Over the counter painkillers such as ibuprofen are widely used by the public. The new UEA research confirms that SSRIs or anti-depressants double the risk of bleeding from the stomach, but when taken together with painkillers, the risk increases by six times.
The findings are based on a meta-analysis of 4 studies covering more than 153,000 patients, which estimates that over a period of one year, one in every 106 patients taking SSRIs together with painkillers will require hospital admission due to bleeding in the stomach.
"While the SSRIs on their own carry only a small risk of harm, this risk becomes much more serious when they are taken in combination with painkillers," said lead researcher clinical pharmacologist at UEA's School of Medicine, Health Policy and Practice,
The researchers also looked in detail at more than 100 cases of patients who suffered bleeding in the stomach linked to SSRIs and discovered that two-third of the patients were taking painkillers at the same time.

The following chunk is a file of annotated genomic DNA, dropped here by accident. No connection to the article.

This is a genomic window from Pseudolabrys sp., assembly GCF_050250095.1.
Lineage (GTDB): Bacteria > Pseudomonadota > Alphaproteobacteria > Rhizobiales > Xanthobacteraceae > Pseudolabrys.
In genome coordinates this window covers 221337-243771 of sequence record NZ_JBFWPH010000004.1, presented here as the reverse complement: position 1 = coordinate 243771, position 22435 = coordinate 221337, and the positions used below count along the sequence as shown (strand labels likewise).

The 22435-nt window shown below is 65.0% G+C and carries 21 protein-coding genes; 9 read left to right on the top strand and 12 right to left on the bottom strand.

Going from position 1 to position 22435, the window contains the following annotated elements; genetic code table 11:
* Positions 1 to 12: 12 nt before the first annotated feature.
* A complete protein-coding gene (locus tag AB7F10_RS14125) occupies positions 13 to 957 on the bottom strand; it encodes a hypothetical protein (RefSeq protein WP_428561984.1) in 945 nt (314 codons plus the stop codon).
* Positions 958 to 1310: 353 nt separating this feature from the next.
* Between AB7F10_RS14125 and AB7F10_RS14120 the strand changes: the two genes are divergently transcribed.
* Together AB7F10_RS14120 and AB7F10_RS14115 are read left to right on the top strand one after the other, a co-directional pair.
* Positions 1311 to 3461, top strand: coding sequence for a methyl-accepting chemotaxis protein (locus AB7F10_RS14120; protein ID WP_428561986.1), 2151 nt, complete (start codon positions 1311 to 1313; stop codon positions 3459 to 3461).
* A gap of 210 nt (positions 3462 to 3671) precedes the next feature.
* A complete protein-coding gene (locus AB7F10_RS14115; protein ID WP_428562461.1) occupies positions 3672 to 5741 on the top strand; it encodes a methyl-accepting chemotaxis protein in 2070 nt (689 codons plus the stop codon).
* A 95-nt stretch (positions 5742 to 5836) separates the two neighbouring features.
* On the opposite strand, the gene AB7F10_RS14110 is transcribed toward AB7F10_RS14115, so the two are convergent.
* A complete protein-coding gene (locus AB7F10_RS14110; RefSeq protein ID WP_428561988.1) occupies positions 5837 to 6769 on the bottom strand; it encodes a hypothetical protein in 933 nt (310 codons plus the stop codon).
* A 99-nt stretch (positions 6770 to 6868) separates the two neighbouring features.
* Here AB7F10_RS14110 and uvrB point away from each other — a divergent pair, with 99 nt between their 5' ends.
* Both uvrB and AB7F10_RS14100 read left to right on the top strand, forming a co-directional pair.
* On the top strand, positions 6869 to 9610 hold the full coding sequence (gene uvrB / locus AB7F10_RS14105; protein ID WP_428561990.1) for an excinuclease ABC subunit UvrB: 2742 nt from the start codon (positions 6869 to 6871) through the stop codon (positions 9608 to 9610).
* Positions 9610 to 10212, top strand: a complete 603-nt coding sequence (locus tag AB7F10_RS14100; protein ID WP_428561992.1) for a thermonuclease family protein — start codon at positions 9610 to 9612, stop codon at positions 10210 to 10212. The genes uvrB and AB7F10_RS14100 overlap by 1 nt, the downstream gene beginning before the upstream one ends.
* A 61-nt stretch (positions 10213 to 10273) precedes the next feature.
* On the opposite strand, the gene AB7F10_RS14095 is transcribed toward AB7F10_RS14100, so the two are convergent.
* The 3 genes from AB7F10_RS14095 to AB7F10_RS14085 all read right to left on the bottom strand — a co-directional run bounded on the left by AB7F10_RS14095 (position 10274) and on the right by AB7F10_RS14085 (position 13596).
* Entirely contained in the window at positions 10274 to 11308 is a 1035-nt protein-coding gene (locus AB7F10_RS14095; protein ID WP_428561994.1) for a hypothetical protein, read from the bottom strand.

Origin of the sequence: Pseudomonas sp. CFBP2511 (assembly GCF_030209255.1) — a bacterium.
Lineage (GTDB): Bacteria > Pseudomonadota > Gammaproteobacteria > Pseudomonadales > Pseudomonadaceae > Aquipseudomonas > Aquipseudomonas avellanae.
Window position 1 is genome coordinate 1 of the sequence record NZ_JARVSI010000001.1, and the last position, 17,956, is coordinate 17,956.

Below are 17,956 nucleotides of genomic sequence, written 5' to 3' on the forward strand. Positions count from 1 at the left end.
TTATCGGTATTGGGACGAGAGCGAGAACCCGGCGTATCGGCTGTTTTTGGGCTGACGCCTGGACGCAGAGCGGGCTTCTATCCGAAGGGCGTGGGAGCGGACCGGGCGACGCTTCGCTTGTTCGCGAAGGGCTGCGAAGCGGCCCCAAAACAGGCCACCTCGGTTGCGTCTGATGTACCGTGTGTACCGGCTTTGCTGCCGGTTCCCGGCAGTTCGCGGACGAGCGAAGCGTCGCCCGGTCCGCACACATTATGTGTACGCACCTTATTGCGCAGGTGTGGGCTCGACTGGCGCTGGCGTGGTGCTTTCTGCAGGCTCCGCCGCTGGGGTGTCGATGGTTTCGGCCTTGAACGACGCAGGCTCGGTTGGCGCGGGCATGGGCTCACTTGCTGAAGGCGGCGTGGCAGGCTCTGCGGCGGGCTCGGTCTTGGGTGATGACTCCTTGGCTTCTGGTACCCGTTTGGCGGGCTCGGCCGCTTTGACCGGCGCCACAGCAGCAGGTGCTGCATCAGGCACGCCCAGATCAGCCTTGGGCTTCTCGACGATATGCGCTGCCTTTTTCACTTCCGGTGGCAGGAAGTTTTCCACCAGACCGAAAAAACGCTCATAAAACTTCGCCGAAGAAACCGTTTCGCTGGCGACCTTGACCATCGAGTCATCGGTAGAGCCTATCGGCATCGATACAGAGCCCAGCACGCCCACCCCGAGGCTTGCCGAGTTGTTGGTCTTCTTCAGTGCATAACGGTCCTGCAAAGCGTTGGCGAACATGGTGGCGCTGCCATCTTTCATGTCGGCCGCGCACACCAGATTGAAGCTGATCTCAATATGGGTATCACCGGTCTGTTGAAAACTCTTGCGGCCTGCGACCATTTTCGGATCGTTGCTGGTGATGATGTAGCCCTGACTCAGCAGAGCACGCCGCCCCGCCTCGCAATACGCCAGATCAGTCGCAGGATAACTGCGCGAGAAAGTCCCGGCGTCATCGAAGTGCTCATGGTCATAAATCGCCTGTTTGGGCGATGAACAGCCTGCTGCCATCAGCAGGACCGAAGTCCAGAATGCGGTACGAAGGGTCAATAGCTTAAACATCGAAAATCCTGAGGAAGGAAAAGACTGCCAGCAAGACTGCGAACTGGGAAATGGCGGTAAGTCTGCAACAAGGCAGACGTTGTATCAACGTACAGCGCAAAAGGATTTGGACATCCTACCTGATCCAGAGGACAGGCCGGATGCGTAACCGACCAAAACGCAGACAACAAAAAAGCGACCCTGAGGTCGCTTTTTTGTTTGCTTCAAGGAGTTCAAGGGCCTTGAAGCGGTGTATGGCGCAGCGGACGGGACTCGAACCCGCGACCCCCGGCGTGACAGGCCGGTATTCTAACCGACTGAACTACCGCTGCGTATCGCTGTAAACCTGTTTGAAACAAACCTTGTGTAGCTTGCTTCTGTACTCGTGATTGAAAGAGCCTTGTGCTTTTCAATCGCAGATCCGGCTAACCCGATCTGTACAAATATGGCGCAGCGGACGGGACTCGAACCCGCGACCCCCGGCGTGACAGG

"If you have a history of stomach ulcers or indigestion then SSRIs may not be the best choice for treating your depression," said Dr Loke.
"There are other antidepressants which seem to be less harmful. "If you do need to take a painkiller, drugs such as paracetamol may be a safer choice, rather than the non-steroidal anti-inflammatory drugs like ibuprofen," Dr Loke added.
The results are published in the journal Alimentary Pharmacology & Therapeutics.